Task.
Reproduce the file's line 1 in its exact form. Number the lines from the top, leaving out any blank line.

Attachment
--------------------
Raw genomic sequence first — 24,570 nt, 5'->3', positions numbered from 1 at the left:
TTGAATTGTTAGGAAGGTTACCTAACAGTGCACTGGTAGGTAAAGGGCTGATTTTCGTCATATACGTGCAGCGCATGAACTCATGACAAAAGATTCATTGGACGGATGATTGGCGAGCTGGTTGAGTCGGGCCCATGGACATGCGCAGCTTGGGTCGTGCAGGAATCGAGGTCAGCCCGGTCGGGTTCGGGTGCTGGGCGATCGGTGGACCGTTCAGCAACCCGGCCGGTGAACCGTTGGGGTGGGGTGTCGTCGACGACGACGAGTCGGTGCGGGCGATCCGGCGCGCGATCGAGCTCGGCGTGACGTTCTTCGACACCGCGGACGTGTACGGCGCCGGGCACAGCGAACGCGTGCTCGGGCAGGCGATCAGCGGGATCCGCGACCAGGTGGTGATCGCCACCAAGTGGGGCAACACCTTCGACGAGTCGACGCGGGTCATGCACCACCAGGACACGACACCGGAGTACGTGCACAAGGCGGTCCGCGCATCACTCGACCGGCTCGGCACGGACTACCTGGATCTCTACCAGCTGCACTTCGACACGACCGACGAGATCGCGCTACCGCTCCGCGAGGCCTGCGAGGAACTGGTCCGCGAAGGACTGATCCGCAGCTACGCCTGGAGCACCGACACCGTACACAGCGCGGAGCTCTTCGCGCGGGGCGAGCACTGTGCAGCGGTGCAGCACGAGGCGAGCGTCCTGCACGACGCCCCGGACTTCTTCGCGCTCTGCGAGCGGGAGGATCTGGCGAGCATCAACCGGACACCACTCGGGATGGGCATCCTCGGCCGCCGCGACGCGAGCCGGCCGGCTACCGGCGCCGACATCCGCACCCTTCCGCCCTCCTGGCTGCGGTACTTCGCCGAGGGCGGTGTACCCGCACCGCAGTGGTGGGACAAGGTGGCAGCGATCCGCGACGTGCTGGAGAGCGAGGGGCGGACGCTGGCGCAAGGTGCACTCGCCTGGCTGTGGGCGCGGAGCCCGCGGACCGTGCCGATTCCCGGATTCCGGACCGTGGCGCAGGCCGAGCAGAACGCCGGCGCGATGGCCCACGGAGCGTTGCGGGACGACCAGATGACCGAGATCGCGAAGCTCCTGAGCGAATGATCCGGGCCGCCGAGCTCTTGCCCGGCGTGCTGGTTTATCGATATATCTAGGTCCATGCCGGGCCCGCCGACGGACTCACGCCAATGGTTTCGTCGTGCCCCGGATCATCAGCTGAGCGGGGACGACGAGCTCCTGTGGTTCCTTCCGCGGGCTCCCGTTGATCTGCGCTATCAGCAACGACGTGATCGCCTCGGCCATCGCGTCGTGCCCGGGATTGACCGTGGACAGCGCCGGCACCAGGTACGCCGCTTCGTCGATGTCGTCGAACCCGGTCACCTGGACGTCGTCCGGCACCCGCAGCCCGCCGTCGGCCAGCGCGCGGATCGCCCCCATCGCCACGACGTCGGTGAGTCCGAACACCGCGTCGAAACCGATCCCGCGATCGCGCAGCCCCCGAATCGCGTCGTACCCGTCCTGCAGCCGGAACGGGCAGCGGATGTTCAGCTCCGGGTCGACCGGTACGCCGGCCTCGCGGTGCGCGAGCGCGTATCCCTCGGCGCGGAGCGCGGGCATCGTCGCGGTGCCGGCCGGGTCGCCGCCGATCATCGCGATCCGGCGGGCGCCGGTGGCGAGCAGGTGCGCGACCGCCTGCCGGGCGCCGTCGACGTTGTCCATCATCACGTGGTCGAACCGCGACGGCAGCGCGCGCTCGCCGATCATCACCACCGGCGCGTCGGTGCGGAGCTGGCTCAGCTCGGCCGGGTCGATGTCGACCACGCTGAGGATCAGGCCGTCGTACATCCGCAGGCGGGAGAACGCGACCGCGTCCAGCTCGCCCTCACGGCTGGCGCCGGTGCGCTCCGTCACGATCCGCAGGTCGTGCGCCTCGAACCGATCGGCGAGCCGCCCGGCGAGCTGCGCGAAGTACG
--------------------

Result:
Raw genomic sequence first — 24,570 nt, 5'->3', positions numbered from 1 at the left: